Washington Confronts the AIDS Crisis

View of AIDS Memorial Quilt on the National Mall on October 11, 1987. (Photograph courtesy of The NAMES Project.)
Activists, volunteers, quilt contributors, and March participants gather on the National Mall for the inaugural display of the AIDS Memorial Quilt. (Photograph courtesy of The NAMES Project.)

Although Washingtonians woke up to an elaborate quilt blanketing the National Mall on October 11, 1987, the atmosphere in our nation’s capital was far from warm and fuzzy.[1] Quite the opposite, the AIDS Memorial Quilt draped like a pall over two-blocks between the Washington Monument and the Capitol[2], with 1,920 panels stitching together the memory of thousands of individuals who had already succumbed to the epidemic.[3] Each panel functioned like a headstone made of cloth, representing the deceased through dedications made by their friends and families.[4]

In a somber morning ceremony, relatives of victims and volunteers—including Whoopi Goldberg, Congresswoman Nancy Pelosi, Robert Blake, and Harvey Fierstein—read the names of victims to a hushed crowd as the sun rose above the District.[5] With each section of the quilt delicately unfurled, messages, intricate designs, and tributes were spread out before a community desperate to heal. As organizers from the NAMES Project[6] hoped, the quilt served as “a poignant reminder of both the human suffering caused by the [AIDS] epidemic and the dignity and hope of those who remained.”[7]

View of the AIDS Memorial Quilt on the National Mall on October 11, 1987.
View of the expansive AIDS Memorial Quilt shortly after all 1,920 panels had been unfurled. (Photo courtesy of the NAMES Project.)

As the opening event to the Second National March on Washington for Lesbian and Gay Rights, the inaugural display of the AIDS Memorial Quilt humanized a disease that had been considered, at best, taboo in mainstream culture. When discussing the quilt’s magnitude, one marcher living with AIDS stated that he “didn’t know anyone personally, but it’s not necessary to know people to feel it…In a way, we know them all.”[8]

Over the course of the weekend, nearly 500,000 flocked to the Mall to see the tapestry and attempt to make sense of the disease.[9] For most, the quilt was a sober reminder of a crisis facing the nation. But for others, it was personal. The consequences of the crisis were hard for Washingtonians to miss. At the time of the March, the Greater Washington area was home to 1,542 reported cases of the disease, which ranked fifth-most among metropolitan areas nationwide.[10]

Still, reliable information about AIDS was hard to come by, particularly in the early days of the crisis. As community member Brian McNaught wrote in 1982, “Because so many of the victims of AIDS have been homosexual and because so little is really known about the diseases, there has been considerable psychological turmoil in the Gay male community. Rumors are flying right and left about who’s got it and how they got it and how not to get it. Because the rumors are generally contradictory and because medical reports are frequently difficult to understand and digest, the problem of understanding AIDS is compounded.”[11]

The Washington Blade, D.C.’s seminal LGBT newspaper, set out to fill the information void before AIDS even had a name. Headlines from as early as 1981 in the Blade reflect the nation’s understanding of an epidemic that was beginning to reveal itself.

Cover of the Washington Blade, December 29, 1989. (Courtesy Washington Blade, used with permission.)
Cover of the December 29, 1989 issue of the Washington Blade entitled “The ‘80s,” which features iconic allies to and members of the LGBT community from the decade—including Whoopi Goldberg, Harvey Fierstein, Mel Boozer, Michael Hardwicke, and more—as well as imagery from the Second National March on Washington for Lesbian and Gay Rights. (Courtesy Washington Blade, used with permission.)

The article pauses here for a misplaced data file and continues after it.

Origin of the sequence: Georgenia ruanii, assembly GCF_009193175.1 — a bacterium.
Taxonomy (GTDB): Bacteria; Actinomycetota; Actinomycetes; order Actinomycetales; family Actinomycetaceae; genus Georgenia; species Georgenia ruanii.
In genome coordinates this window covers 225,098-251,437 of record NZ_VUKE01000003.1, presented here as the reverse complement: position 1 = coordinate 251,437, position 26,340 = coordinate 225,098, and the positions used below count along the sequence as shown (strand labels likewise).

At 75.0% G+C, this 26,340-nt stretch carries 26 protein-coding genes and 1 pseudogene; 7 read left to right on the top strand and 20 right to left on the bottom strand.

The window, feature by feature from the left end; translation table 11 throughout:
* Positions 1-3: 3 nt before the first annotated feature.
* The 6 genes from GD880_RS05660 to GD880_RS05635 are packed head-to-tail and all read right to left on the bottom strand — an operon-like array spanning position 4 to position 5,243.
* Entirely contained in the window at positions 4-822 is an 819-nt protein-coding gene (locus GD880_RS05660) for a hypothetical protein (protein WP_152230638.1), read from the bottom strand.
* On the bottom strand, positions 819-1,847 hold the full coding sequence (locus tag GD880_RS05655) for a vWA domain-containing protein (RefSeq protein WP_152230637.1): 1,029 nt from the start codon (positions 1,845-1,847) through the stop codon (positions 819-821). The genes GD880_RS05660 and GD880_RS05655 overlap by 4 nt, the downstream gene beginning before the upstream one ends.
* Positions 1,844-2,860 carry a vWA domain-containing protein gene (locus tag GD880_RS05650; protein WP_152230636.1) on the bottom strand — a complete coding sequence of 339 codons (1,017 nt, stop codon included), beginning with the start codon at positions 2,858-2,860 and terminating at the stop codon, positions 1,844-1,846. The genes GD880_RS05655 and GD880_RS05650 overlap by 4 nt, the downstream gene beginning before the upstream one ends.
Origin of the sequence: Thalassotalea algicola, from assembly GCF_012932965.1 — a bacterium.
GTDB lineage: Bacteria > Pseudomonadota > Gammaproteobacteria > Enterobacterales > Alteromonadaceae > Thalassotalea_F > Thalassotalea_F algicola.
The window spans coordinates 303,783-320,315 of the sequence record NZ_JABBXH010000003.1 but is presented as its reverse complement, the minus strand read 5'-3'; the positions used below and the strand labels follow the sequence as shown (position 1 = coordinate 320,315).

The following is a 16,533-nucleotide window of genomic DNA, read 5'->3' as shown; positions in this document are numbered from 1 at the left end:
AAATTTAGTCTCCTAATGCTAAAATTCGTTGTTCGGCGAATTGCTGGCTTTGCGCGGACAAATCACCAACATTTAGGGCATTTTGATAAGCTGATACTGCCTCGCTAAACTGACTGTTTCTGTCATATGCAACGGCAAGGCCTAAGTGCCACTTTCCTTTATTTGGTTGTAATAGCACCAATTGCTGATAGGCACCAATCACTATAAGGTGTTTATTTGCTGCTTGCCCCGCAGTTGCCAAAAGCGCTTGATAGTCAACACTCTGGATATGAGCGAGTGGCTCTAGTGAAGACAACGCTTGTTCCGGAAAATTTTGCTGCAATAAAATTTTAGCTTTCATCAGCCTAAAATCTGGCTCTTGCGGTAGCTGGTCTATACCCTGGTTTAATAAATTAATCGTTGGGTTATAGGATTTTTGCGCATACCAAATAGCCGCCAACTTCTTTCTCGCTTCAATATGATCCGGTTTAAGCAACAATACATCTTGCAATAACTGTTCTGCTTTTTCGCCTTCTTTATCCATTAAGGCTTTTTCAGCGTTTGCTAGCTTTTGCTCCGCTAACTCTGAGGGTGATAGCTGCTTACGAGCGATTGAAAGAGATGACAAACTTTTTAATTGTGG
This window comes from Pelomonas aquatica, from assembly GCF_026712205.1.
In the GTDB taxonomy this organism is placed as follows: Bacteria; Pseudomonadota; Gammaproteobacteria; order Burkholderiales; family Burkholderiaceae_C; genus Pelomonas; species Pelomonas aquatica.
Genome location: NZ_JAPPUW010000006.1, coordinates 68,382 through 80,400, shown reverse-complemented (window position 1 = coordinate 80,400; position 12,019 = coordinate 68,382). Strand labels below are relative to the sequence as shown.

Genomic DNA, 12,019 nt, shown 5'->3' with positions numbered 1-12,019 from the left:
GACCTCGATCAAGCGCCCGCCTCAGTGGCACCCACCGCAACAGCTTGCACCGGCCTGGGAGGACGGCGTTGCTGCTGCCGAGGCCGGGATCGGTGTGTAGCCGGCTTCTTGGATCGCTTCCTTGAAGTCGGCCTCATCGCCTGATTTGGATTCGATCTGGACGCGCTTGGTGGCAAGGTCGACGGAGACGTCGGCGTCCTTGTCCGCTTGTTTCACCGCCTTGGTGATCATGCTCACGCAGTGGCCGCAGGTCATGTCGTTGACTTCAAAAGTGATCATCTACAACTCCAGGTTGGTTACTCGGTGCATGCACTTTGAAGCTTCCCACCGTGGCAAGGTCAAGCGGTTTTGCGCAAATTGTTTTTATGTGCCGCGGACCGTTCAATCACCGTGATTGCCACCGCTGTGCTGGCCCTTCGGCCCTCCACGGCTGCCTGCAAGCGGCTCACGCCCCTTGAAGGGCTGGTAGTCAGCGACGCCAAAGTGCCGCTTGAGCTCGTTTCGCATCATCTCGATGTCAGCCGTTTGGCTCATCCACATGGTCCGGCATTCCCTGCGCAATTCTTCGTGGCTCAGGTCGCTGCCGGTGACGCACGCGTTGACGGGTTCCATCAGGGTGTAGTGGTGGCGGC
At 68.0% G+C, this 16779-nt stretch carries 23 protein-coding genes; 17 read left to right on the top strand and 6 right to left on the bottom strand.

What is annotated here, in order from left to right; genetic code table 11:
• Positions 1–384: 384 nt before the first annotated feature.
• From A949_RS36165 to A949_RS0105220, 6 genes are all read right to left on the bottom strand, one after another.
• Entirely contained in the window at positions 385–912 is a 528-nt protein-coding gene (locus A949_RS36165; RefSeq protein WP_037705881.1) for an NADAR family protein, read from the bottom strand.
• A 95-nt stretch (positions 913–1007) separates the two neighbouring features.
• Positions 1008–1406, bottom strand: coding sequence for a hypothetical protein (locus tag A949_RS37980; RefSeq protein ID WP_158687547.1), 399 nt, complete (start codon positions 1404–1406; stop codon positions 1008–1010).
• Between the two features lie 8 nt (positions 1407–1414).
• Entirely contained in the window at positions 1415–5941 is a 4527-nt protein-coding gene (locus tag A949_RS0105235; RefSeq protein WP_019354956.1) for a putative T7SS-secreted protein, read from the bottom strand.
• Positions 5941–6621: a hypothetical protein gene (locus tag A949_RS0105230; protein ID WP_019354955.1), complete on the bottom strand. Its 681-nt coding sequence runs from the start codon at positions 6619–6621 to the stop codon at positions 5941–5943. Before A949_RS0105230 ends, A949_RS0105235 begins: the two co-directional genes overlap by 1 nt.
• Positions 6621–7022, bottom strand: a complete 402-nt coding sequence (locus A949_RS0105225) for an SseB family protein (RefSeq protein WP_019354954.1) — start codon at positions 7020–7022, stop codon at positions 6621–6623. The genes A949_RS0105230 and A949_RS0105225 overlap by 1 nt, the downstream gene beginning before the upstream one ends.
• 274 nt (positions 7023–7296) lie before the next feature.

“Rare, Fatal Pneumonia Hits Gay Men” and “Task Force to Study Rare Cancer in Gay Men” hid unassumingly within the pages of the Blade, foreshadowing the chaos that would come later. While the mainstream media reduced AIDS to the ‘gay plague’ in the early days of the crisis[12], the Blade delivered on its masthead promise to provide “Straight Facts, Gay News.,” to Washington. As a part of Washington’s gay community, the Blade did not have the luxury of indifference. “AIDS became a main beat for us. We even had a section of the paper called the ‘AIDS Digest.’ We reported news about AIDS that the mainstream press wasn’t focusing on,” recalled Lou Chibbaro Jr., longtime reporter for the newspaper.[13]

While reliable reporting was essential, it could only go so far in combatting the disease. Those afflicted with AIDS required medical treatment. As the crisis intensified, help came from a familiar place, as long-term AIDS survivor and activist Sean Strub remembered: “When the epidemic hit, a community emerged in New York City. It was different in DC—it was smaller and built around the Whitman-Walker Clinic.”[14]

Whitman-Walker Clinic in the Second March on Washington for Lesbian and Gay Rights. (Photo courtesy of Whitman-Walker Health.)
Members of the Washington, D.C. LGBT community and representatives from the Whitman-Walker Clinic hold a sign for the clinic as they participate in the Second March on Washington for Lesbian and Gay Rights. (Photo courtesy of Whitman-Walker Health.)

Founded in 1973, Whitman-Walker began as the Gay Men’s VD Clinic (part of the Washington Free Clinic) in the basement of the Georgetown Lutheran Church. Later rebranding as Whitman-Walker and moving to Adams Morgan, the clinic became ground zero for the gay community as the AIDS crisis reached Washington.[15] The clinic’s service to those living with AIDS and those at risk of contracting AIDS was extensive. Between 1983 and 1986, what was originally a private, part-time clinic dedicated to providing AIDS education and patient support[16] became a full-time clinic for AIDS patient treatment.[17]

Early efforts included creating an AIDS Education Fund, which allowed Whitman-Walker to directly disseminate information to persons living with AIDS in Washington.[18] The clinic’s revolutionary anonymous AIDS Infoline[19] coupled with public forums[20] bolstered these efforts to educate the District. Later, through their AIDS Evaluation Unit, the clinic began diagnosing and treating patients within their offices.[21] Individuals most deeply affected by the disease were invited to live in the clinic’s AIDS group homes.[22] Most notably, in 1985, the Whitman-Walker hosted the first AIDS testing program in the Washington area.[23]